How many times have we heard this story before? Delta decides to make a run at growing its presence in LA every few years, and the results are always the same. It ends in retreat. But this time, Delta is doing things differently, and I wouldn’t be surprised if the end result was different as well.
Usually when you think about an airline trying to make a big push in a market, you think about adding new flights. That’s certainly what Delta has tried before. It bought Western Airlines in the 1980s and ended up shrinking. More recently, it has tried two separate build-ups in LA and none have ended well. Delta now finds itself well-behind American and United in LA, but instead of challenging that dominance, Delta is looking at how to improve what it already has so that it can attract more high-yield business travelers on to its airplanes.
Oh sure, there have been new flights added, but they’ve been more opportunistic than anything else. Things like the daily winter flight to Jackson Hole and summer service to Anchorage and Bozeman are more about filling a need. Those kind of flights aren’t going to appeal to the business traveler. Even the growth in business markets won’t have the frequency needed to matter (a daily summer flight to Boston, 3 to Seattle….) This is just filling out the schedule where there’s opportunity and nothing more.
That’s not to say that scheduling moves haven’t made a difference in business markets, but it’s not about adding a ton of capacity. The most obvious example is the introduction of a Delta Shuttle operation between LA and San Francisco. Flights will depart hourly and there will be the same types of amenities you see on the east coast Shuttle… free newspapers, snacks, drinks, etc. But the real benefit is that there are dedicated check-in counters that require arriving only 30 minutes before departure and close-in gates to make things move quickly.
The funny thing about the Shuttle is that it didn’t require much of a capacity change. Delta had already built up a ton of flights in the market, but now the airline just makes sure they depart at the top of the hour. It’s about trying to use the schedule more wisely, but even more than that, it’s about investing in creating a product that appeals to travelers.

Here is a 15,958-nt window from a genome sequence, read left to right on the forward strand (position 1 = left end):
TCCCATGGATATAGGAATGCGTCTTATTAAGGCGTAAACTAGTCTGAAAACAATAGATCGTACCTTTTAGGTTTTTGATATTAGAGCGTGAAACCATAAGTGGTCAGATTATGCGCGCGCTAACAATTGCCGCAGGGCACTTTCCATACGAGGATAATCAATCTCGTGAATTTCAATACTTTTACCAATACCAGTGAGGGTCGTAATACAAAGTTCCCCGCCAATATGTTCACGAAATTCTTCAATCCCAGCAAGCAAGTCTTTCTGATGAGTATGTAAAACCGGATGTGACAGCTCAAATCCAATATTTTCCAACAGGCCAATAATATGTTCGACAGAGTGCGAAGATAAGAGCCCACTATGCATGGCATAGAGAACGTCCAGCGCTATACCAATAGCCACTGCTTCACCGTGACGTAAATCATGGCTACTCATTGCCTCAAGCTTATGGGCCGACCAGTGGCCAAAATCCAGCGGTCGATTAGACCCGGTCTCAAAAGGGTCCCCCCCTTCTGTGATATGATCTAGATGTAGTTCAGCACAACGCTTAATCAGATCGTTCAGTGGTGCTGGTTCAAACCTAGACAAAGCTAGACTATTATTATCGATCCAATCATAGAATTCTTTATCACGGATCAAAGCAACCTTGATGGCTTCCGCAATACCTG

This isn’t the only example of Delta building a product. It’s also focusing on another important business market, JFK, by bringing the level of service up to an international standard. That includes putting flat beds in business class. I still remain skeptical of the need for those beds, but certainly travelers aren’t going to complain. There are also a host of other onboard improvements just on the JFK route.
Even on smaller routes, Delta has decided to only use airplanes with First Class and wifi. There are no 50-seat or smaller aircraft in the Delta LA operation, yet American and United have a ton of those uncomfortable, all-coach airplanes.
Naturally, Delta is making these moves in markets where high value customers will take notice. And to help get those people on the airplane, Delta is trying to woo them with flash on the ground as well. In Atlanta, Delta uses a surprise-and-delight tactic with its best travelers by meeting them at the gate with a Porsche instead of making them head through the terminal on their own. (Oh, the horror…) That Porsche operation is now coming to LAX as well.
So Delta is putting a lot into the product, but that’s not enough. Now it has to actually get people’s attention and try to build a buzz around all these moves. Last week, I was invited to a party up in an enormous house in Beverly Hills. While I didn’t attend, I know there were a lot of folks who did. If someone told you an airline was throwing this kind of event, you’d probably guess it was Virgin America. But this was indeed Delta.
Of course, it’s not all about flashy parties. Delta is spending time with local customer groups and I get the feeling it’s sharpening its sales team in LA to try to make that push.
This is most definitely not your traditional play to win a market. And that’s why it may very well have a chance to succeed. While I remain far from convinced that the Shuttle to San Francisco and flat beds to New York are going to make a difference, Delta has finally started making the kind of decent profits that allow it to take these chances. I like the willingness to try new things. Hopefully we’ll see some of them stick.